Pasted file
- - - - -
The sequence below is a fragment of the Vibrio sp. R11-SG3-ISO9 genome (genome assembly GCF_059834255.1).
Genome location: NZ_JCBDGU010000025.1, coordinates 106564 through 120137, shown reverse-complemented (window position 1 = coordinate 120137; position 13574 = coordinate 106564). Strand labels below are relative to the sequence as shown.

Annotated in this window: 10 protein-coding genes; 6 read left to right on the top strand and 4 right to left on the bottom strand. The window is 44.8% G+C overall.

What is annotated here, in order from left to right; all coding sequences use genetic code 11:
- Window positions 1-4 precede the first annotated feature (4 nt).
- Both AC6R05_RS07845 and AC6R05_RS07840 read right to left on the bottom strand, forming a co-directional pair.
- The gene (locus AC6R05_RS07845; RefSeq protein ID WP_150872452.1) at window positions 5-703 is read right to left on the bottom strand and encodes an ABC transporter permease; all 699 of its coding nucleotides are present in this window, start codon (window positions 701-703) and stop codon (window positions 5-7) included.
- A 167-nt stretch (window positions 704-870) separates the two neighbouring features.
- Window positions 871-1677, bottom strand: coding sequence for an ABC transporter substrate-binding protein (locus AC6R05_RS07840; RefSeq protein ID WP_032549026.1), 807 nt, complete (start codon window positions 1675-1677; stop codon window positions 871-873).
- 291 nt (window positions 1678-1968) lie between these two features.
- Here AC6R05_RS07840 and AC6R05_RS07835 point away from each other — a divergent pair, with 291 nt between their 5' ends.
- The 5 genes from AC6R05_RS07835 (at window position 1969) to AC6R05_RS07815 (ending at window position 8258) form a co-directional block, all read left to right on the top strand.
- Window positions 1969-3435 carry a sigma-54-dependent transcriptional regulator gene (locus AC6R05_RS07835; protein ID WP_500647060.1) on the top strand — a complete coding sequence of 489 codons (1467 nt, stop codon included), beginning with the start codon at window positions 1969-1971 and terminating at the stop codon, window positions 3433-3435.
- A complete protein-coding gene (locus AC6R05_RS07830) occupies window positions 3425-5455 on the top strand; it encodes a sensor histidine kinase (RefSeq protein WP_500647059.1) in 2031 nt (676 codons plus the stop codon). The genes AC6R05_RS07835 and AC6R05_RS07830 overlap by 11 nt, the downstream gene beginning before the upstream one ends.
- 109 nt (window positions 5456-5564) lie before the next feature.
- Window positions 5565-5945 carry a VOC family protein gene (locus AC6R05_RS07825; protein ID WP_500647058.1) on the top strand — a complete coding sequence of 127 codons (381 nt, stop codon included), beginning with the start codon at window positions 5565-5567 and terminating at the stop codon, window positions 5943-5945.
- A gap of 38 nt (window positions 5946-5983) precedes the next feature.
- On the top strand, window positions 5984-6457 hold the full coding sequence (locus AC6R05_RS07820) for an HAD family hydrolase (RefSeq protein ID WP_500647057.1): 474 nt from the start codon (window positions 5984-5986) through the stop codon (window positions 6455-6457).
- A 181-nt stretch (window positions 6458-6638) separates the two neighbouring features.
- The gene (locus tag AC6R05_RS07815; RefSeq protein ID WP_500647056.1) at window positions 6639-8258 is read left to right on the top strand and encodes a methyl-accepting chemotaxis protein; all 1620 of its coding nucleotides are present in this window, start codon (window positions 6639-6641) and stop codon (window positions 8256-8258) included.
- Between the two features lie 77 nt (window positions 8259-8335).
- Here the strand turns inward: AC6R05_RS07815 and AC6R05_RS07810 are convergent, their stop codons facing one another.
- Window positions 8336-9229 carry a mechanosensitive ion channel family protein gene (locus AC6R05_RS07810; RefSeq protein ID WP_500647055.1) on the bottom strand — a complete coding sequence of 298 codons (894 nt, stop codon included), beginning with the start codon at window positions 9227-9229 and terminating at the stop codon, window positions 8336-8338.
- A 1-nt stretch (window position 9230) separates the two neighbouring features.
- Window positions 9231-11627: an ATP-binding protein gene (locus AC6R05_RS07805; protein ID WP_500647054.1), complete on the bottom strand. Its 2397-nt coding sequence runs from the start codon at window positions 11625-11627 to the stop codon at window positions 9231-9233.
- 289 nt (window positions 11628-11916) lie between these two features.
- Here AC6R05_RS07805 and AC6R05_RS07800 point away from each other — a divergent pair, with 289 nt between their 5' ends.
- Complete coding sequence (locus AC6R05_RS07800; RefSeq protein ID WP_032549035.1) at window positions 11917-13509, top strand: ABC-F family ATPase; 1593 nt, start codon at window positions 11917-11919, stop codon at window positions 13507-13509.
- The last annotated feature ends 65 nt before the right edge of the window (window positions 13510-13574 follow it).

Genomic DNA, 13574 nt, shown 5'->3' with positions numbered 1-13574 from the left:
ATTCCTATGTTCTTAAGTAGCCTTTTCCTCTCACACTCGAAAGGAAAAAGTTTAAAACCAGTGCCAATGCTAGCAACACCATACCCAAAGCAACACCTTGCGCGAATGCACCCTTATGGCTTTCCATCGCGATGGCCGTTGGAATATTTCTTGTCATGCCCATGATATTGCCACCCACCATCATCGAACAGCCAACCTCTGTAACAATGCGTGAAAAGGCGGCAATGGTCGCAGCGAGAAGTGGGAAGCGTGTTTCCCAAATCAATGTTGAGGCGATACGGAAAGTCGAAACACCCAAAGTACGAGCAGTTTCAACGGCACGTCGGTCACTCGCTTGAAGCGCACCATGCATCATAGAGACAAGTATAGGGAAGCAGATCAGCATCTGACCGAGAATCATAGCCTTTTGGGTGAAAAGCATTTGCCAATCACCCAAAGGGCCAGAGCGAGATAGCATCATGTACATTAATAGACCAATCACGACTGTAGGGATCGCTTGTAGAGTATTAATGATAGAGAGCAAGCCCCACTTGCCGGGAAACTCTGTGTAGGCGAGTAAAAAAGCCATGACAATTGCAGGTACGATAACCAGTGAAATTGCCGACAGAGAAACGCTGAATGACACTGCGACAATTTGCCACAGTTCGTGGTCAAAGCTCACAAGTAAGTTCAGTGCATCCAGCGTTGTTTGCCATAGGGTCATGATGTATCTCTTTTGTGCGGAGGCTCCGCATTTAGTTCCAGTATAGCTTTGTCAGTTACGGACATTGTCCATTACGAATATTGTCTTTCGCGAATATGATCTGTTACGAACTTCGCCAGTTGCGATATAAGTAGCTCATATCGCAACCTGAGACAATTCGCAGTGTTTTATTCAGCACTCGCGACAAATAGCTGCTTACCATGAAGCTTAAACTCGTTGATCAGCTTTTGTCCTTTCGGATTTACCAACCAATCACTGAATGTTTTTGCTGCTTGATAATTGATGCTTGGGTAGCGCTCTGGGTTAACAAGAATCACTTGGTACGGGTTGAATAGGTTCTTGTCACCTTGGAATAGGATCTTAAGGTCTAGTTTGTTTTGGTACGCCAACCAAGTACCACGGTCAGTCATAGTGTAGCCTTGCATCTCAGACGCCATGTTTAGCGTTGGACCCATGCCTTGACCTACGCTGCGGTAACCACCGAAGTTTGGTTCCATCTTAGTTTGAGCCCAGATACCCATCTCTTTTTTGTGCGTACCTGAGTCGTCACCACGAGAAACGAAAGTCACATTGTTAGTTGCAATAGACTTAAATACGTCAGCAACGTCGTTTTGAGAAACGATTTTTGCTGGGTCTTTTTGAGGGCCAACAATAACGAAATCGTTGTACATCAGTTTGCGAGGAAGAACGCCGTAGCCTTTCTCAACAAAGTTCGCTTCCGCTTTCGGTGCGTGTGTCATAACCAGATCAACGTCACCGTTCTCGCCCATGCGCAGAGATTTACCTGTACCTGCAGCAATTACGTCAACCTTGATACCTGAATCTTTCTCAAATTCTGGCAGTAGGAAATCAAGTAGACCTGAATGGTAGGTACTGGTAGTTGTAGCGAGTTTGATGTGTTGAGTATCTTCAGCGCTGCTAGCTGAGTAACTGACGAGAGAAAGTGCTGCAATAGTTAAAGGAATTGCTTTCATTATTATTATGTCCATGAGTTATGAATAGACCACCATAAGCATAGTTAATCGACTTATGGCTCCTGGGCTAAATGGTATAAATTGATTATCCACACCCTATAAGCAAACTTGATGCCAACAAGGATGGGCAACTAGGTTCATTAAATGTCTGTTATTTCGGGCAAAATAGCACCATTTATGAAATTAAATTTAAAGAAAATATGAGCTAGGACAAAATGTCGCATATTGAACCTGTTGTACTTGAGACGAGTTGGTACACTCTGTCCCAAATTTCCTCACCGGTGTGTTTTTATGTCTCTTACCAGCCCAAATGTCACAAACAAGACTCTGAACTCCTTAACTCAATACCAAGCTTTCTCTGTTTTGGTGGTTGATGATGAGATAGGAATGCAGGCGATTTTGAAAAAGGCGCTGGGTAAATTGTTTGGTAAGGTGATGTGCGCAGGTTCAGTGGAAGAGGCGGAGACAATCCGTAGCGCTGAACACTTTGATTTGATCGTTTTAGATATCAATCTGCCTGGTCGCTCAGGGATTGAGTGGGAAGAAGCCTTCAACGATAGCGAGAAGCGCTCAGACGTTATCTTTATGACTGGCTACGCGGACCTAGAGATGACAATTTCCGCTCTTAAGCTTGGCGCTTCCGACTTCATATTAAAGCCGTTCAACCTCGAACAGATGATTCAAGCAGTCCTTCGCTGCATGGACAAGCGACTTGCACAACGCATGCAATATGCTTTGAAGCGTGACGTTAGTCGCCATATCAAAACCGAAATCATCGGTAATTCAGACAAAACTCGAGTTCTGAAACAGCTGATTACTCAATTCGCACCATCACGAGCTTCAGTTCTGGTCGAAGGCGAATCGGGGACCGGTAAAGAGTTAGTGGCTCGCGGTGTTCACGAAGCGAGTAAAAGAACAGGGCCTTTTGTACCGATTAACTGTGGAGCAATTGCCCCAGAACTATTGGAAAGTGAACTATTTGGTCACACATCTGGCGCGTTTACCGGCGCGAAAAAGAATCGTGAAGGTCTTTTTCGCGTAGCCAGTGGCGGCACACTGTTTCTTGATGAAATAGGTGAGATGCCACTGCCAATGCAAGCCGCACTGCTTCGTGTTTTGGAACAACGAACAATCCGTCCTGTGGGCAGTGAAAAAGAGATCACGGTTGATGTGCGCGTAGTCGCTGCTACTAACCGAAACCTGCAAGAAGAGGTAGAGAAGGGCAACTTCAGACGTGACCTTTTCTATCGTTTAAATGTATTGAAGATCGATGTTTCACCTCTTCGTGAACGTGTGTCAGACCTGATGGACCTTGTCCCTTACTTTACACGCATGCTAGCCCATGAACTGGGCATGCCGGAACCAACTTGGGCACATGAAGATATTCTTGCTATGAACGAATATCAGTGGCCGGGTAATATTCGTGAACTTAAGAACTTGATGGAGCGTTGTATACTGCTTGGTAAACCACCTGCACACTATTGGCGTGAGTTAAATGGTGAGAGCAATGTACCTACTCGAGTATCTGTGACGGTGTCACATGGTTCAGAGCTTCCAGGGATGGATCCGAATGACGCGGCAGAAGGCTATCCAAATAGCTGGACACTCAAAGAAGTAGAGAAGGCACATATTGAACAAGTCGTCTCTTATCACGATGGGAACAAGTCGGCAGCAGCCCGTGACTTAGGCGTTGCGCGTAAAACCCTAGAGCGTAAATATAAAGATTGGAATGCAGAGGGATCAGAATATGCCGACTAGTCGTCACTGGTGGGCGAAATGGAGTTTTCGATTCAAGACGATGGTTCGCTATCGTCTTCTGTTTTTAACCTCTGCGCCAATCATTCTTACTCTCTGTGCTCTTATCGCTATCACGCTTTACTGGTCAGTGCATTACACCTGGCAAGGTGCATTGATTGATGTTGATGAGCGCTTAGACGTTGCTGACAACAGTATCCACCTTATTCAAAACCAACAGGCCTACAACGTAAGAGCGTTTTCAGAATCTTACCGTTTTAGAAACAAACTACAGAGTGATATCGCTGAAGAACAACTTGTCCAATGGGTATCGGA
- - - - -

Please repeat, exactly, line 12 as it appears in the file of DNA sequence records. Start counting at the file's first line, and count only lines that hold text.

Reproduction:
- The 5 genes from AC6R05_RS07835 (at window position 1969) to AC6R05_RS07815 (ending at window position 8258) form a co-directional block, all read left to right on the top strand.